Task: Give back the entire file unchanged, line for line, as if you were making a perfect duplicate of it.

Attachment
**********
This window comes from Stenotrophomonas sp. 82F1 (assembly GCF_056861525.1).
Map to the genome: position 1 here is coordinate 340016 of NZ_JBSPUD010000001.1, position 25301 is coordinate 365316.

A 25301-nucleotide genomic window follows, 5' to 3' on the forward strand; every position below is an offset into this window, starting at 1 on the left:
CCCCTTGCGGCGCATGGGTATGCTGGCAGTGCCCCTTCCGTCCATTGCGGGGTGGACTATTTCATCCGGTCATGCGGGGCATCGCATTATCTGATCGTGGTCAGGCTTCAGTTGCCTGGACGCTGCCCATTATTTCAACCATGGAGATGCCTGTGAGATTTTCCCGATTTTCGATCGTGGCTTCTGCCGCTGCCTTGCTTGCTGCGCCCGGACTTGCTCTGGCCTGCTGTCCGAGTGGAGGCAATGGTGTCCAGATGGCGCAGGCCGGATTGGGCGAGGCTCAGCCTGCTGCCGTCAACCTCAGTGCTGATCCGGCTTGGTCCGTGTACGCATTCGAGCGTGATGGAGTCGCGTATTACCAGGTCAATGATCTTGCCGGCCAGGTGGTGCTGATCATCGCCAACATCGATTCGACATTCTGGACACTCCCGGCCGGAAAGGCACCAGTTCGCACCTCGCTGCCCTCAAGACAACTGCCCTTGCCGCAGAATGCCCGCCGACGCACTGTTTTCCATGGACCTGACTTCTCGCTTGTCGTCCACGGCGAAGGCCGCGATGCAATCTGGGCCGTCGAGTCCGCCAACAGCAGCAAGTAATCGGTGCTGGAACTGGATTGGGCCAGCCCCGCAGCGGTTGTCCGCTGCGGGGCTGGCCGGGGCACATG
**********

This window comes from Stenotrophomonas sp. 82F1 (assembly GCF_056861525.1).
Map to the genome: position 1 here is coordinate 340016 of NZ_JBSPUD010000001.1, position 25301 is coordinate 365316.

A 25301-nucleotide genomic window follows, 5' to 3' on the forward strand; every position below is an offset into this window, starting at 1 on the left:
CCCCTTGCGGCGCATGGGTATGCTGGCAGTGCCCCTTCCGTCCATTGCGGGGTGGACTATTTCATCCGGTCATGCGGGGCATCGCATTATCTGATCGTGGTCAGGCTTCAGTTGCCTGGACGCTGCCCATTATTTCAACCATGGAGATGCCTGTGAGATTTTCCCGATTTTCGATCGTGGCTTCTGCCGCTGCCTTGCTTGCTGCGCCCGGACTTGCTCTGGCCTGCTGTCCGAGTGGAGGCAATGGTGTCCAGATGGCGCAGGCCGGATTGGGCGAGGCTCAGCCTGCTGCCGTCAACCTCAGTGCTGATCCGGCTTGGTCCGTGTACGCATTCGAGCGTGATGGAGTCGCGTATTACCAGGTCAATGATCTTGCCGGCCAGGTGGTGCTGATCATCGCCAACATCGATTCGACATTCTGGACACTCCCGGCCGGAAAGGCACCAGTTCGCACCTCGCTGCCCTCAAGACAACTGCCCTTGCCGCAGAATGCCCGCCGACGCACTGTTTTCCATGGACCTGACTTCTCGCTTGTCGTCCACGGCGAAGGCCGCGATGCAATCTGGGCCGTCGAGTCCGCCAACAGCAGCAAGTAATCGGTGCTGGAACTGGATTGGGCCAGCCCCGCAGCGGTTGTCCGCTGCGGGGCTGGCCGGGGCACATG